//Alice funds with 100 tokens
    uint quantity; /* 100 */
    //Bob can send in 1 ether which is the strikePrice.  Lets say it is estimated at $1,000
    uint strikePrice; /* 1000000000000000000 (1 ether) */
    //Bob has to pay this much for the contract.
    uint purchasePrice; /* 100000000000000000 (0.1 ether) */
    //Expiration is the new years block number
    uint expiry; /* 9577836111 (New Years) */
    //indicates if the contract premium was paid
    bool wasPurchased; /* refactor as expression (buyer == 0x0)? */
    Token token;

    constructor(uint _quantity, uint _strikePrice, uint _purchasePrice, uint _expiry, address _tokenAddress) Owned() {
        quantity = _quantity;
        strikePrice = _strikePrice;
        purchasePrice = _purchasePrice;
        expiry = _expiry;
        token = Token(_tokenAddress);
        wasPurchased = false; /* added for clarity, false is default value */
    //this function allows Bob to purchase the contract and pay the premium
    function purchase() public payable {
        //was the contract already purchased
        require(!wasPurchased, "Option already purchased");
        //did Bob send in the correct amount to purchase the contract
        require(msg.value == purchasePrice, "Incorrect purchase price");
        //ss this Bob trying to make the purchase
        buyer = msg.sender;
        //set the wasPurchased bool to true
        wasPurchased = true;

    //first check that this contract is valid, then transfer out and clean up
    //Bob sends ether into contract to execute a trade
    //He is only going to do this if the value of the tokens is worth more then the ether
    function execute() public payable {
        //make sure the contract was purchased
        require(wasPurchased, "Option unpurchased");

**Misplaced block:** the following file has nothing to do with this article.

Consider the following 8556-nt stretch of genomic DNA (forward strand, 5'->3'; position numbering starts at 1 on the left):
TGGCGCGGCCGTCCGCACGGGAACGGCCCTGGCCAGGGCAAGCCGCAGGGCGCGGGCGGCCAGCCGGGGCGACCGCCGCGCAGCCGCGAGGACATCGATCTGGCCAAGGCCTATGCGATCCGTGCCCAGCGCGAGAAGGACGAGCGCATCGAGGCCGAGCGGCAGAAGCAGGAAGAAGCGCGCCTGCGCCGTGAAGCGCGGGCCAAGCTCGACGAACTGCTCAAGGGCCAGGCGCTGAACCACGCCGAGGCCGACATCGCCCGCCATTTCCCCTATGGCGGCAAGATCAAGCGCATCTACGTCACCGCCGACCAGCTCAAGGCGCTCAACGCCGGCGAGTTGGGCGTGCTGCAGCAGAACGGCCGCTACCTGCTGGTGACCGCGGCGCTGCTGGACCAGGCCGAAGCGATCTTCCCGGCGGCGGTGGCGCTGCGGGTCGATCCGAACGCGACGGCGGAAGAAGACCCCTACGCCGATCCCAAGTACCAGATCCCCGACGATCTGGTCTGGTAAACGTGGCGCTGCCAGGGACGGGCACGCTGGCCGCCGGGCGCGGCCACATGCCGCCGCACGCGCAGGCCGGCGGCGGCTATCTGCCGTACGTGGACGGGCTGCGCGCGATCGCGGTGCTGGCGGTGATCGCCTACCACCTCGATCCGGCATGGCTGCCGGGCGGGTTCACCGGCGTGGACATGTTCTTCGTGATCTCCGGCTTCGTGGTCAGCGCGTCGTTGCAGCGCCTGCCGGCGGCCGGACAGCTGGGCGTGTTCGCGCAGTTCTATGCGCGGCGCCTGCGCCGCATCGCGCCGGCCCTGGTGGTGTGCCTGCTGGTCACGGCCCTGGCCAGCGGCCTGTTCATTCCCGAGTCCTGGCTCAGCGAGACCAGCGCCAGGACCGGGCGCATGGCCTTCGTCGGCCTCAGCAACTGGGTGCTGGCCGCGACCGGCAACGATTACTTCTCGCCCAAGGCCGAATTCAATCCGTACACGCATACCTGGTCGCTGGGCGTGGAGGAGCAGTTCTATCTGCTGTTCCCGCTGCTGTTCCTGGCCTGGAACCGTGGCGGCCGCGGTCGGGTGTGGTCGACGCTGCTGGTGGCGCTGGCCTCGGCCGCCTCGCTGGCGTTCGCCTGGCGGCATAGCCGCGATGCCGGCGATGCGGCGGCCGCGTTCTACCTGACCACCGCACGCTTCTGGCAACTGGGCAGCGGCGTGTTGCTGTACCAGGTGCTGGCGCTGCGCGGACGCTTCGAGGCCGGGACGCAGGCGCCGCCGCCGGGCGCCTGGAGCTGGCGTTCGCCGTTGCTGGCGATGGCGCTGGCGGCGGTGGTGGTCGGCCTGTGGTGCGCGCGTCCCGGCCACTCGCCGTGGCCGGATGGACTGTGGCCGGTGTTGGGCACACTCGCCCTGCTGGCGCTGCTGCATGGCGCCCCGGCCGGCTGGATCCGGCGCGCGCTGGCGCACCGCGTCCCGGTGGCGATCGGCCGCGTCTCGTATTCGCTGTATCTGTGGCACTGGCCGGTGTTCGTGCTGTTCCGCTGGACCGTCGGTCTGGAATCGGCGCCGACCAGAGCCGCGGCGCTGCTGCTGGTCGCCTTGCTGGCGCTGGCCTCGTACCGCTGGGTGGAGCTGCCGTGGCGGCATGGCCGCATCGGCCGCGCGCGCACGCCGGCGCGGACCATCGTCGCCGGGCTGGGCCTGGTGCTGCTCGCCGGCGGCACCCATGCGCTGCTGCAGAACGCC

//make sure the person trying to execute the contract is Bob
        require(msg.sender == buyer, "Unauthorized");   
        //Contract was funded by Alice
        require(token.balanceOf(address(this)) == quantity, "Funding error");
        //make sure the amount of eth being payed/sent is == to the strikePrice of 1 ether
        require(msg.value == strikePrice, "Payment error");
        //make sure the contract has not expired
        require(block.timestamp < expiry, "Expired");
        //If the above is true send tokens to the buyer
        token.transfer(buyer, quantity);
        //Clean up the contract and remove from the blockchain
    //refund and send funds back to the owner.  Contract is not worth executing
    //Can not refund if it was purchased and the contract has expired
    function refund() public {
        if(wasPurchased) {
            require(block.timestamp > expiry, "Not expired");
        token.transfer(owner, quantity);
     //contract can accept deposits
        payable {

Try it in Remix

This code is for learning and entertainment purposes only. The code has not been audited. Use at your own risk. Remember smart contracts are experimental and could contain bugs.

Click here for more information about how to use the Ethereum test network and how to obtain test ETH.

Next Review – Create a uniswap clone smart contract in Solidity